USGS study shows nitrate historically on rise in Mississippi River

By on November 11, 2013
An aerial photo of the Mississippi where it flows through Baton Rouge (Credit: USGS)

An aerial photo of the Mississippi where it flows through Baton Rouge (Credit: USGS)

A new U.S. Geological survey shows nitrate levels have been consistently increasing in the Mississippi and Missouri Rivers, according to a USGS release.

Data from eight USGS monitoring stations collecting nitrate data from 1980 to 2010 were analyzed to determine the trends.

The only decrease observed in the Mississippi River Basin was in the Illinois River, where nitrate levels decreased by 21 percent from 2000 to 2010.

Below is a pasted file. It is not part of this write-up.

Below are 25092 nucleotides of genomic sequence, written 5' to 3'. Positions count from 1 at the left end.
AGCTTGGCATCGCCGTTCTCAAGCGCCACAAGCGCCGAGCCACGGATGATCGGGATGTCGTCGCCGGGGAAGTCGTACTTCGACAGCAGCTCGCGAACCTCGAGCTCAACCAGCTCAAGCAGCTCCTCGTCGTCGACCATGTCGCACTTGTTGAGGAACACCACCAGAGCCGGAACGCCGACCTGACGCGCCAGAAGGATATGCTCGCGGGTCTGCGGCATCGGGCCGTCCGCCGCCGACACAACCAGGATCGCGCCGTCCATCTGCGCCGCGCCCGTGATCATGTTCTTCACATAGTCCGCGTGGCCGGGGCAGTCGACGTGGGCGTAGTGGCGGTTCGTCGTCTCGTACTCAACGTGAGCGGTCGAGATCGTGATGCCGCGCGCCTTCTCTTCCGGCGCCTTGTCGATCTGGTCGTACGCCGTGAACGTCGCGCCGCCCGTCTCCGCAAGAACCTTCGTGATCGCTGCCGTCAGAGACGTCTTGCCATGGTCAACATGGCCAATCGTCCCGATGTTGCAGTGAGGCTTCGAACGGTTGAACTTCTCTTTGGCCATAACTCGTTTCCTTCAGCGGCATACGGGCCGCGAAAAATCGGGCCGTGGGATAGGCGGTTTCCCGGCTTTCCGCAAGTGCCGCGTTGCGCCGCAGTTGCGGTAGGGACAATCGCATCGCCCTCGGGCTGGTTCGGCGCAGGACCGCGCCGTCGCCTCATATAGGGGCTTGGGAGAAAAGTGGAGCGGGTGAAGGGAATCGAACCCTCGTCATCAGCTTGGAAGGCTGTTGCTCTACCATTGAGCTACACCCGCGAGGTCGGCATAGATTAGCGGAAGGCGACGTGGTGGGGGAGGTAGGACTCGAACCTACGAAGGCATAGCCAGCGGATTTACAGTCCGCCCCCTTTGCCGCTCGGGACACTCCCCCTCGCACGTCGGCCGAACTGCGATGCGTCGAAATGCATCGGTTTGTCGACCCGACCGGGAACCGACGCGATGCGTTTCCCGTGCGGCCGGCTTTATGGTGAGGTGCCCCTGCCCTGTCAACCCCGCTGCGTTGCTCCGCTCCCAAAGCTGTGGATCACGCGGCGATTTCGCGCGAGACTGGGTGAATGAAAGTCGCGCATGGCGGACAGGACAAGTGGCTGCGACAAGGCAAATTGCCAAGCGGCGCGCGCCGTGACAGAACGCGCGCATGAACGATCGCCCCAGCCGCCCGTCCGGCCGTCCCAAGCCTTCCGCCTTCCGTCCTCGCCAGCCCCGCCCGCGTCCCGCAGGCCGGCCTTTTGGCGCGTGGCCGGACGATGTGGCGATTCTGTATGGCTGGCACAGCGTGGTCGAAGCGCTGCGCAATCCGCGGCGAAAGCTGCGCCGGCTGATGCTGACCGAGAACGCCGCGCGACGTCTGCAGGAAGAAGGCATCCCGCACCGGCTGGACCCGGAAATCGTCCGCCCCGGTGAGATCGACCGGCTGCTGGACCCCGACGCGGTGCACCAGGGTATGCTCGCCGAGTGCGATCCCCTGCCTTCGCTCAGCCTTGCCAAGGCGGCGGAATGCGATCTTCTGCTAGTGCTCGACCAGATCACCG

Nitrate levels in the Mississippi increased by 12 percent between 2000 and 2010.

Nancy Stoner, USGS assistant administrator for water, said more monitoring is necessary to understand the sources of nitrate pollution.

Monitoring shows nitrate concentrations increased during low flows from groundwater entering the basin, which researchers think is the basin’s main source of the nutrient.

Image: An aerial photo of the Mississippi where it flows through Baton Rouge (Credit: USGS)

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